I knew the travel side of me would never truly go away. It's been a lifestyle the past few years – a long-term habit that I've enjoyed so much, I don't know what to do when it fades and something new comes along. What I'm worried about most at this point is it fading before something comes along, because that'd leave me with nothing in between.

It's been a month here in Portland, and despite what that first paragraph sounds like, I'm loving it. I'm enjoying slowing down, not moving around every week or two, not having to always make new friends. Except that last one isn't quite true yet.

I've always seen making friends as a unique challenge, and an easy one when traveling. I'd encounter all sorts of equally lost-yet-searching souls on the road, in the air, in cafes, and from time to time in a church. And I'd quickly develop some sort of friendship with most of them because we had something in common: we traveled an equally large amount of our time. Then there were the locals, who were mostly bewildered by the idea that I could be a nomad for so long. Many warned me it would get exhausting, only for me to reply with, "Well it's great right now!"

So I was pretty excited to start finding new permanent friends here in Portland. I set out the first month to set up the apartment, get a coworking membership, go to cafes and bars every day, and meet as many people as I could, developing all sorts of connections and you know, making friends. That hasn't quite happened so far, though. My best friend in the city is probably my roommate, Nash. And his dog. Because she's a dog.

Usually, anything past a month in a place is pretty unknown to me. I spent three in Copenhagen and Toronto, and around two in Australia, between Sydney and Melbourne. But other than that, I city-hopped each country or continent. So the idea that I could easily make new friends in Portland seemed pretty achievable, especially since I was great at talking to strangers.

In the end, though, all that meant was I could meet lots of people, not necessarily develop friendships.

A month into PDX life, I've begun looking at friendships around me, in the coworking space, sometimes in a cafe, and observing how each person interacts with the other. The biggest thing I've realized is that while it does happen from time to time, "hitting it off" right away isn't as common as I'd hoped it would be. I should know this – I've been on enough dates to find that instantly clicking with someone is very rare, yet I keep looking for it. I just never thought friendship could be like dating in this way.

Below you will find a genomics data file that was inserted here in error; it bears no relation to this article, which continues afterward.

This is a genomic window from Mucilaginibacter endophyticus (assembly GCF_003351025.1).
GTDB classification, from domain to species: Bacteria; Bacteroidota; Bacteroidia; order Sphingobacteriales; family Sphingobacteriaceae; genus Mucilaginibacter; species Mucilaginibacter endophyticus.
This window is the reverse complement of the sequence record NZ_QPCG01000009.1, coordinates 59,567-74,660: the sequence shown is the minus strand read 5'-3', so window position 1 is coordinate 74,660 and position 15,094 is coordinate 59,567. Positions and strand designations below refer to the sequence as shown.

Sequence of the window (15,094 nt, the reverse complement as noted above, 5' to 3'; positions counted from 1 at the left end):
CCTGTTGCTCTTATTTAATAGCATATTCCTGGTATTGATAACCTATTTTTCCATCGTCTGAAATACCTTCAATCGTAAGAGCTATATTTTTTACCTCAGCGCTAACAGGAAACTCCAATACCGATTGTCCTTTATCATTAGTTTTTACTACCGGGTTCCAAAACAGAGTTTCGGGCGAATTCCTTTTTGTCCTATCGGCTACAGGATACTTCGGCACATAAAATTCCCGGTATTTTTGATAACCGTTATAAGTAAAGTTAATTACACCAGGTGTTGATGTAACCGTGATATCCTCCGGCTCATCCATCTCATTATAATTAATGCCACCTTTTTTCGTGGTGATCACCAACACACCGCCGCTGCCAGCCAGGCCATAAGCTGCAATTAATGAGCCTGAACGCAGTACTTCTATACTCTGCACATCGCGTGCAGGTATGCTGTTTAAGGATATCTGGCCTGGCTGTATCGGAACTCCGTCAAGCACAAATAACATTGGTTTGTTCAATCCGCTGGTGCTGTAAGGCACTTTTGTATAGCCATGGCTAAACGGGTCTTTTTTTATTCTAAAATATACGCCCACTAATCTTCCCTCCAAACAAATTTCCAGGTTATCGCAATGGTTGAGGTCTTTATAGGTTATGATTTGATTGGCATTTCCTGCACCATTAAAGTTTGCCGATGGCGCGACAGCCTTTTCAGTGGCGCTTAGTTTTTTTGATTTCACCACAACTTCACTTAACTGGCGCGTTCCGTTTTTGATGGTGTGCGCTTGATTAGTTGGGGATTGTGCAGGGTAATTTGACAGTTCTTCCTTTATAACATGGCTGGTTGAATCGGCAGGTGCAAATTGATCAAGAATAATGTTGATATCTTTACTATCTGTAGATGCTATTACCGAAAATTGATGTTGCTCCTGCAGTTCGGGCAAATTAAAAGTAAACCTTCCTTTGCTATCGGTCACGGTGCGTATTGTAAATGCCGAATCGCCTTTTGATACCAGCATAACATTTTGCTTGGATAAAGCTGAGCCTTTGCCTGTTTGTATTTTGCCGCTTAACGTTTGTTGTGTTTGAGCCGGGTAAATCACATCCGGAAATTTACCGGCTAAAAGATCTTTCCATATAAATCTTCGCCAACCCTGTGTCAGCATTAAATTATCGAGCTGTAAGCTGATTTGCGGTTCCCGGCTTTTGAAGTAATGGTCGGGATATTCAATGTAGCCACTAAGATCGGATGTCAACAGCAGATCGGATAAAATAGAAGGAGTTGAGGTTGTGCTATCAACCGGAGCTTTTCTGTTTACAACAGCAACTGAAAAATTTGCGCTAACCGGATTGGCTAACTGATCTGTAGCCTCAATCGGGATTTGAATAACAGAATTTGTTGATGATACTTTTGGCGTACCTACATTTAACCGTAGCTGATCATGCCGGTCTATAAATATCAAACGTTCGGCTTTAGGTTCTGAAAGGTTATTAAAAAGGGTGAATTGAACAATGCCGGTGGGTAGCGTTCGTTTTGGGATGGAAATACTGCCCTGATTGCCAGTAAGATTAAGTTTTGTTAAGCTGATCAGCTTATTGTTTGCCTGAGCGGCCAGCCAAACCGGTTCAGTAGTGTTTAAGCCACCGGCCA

So after a month of disappointing myself with very few "candidates" for friendship (this is what happens when you do hiring as your day job), I've decided to step back for a bit. The past few days, I looked inside myself a bit more, pondering what I need to feel excited about a friendship. I thought about how they tend to develop, and I saw some trends you'll probably notice in your friendships:

  • You met doing something you both love, and bonded over it.
  • You met at work, doing something that's familiar to both of you, and slowly built a friendship day after day, joking about the department head and their idiosyncrasies.
  • You met in a sports league or game for a sport you've loved since childhood.
  • You met in school (this is the top one) – whether it was high school, college, grad school – and you bonded over a similar experience.
  • You met at a concert of a band that you both love.

Whatever the case was, you most likely found something you both like to do while talking at a cafe or bar or wherever you met, then one of you said, "Let's go do that thing this week!"

So far, I've made a few friends here in Portland. Jeremy is a bartender I met at a barista competition along with his friends, Jakelen and Tanner. They were talking about odd ways they've met people they've dated, which I of course had to comment on, and that brought me into the conversation. They're also new to the city, so that made them more open to new friends.

Another example is the large list of folks who work at the coworking space. But like most people who have been in the city for a while, they're more difficult to warm up to a new person in their life. And understandably: the only reason I'm so open to it is because of my background traveling.

Finding some anti-nomad adrenaline

To combat all these ideas I've had about making friends, when it should happen, how it should happen – and specifically how fast it should happen – I've begun slowing down. I mentioned that a bit in my last post: it's been tough to find a pace that's anything less than the nomadic person I've been the past few years. It had its own adrenaline rush, because always doing something new is what I loved more than anything.

Now, embracing the routine and trying to get to know baristas at my local café, bartenders at my favorite brewery, etc. has become a great challenge. It's not easy for me to slow down, still, but I'm at least trying it instead of thinking about why developing friendships after 15 minutes of knowing someone isn't working. I'm spending 15 minutes a day with those people, learning more about them each time, and finding the quirks that make them fun to be around – because everyone has them.

In the past, I've often been the guy who bridges social circles. I love it when people say "oh they're so cliquey" because I often hang out with the person saying it, as well as the person they're talking to. Some people certainly just don't like to be around people who aren't as welcoming or open at first, but I've found that a lot of those people end up being better friends. Those are the people who spend more days investing in themselves and making sure they're their own best friend before looking for something beyond themselves.

And that's what I need more of, because as this post shows, I'm overthinking it a bit.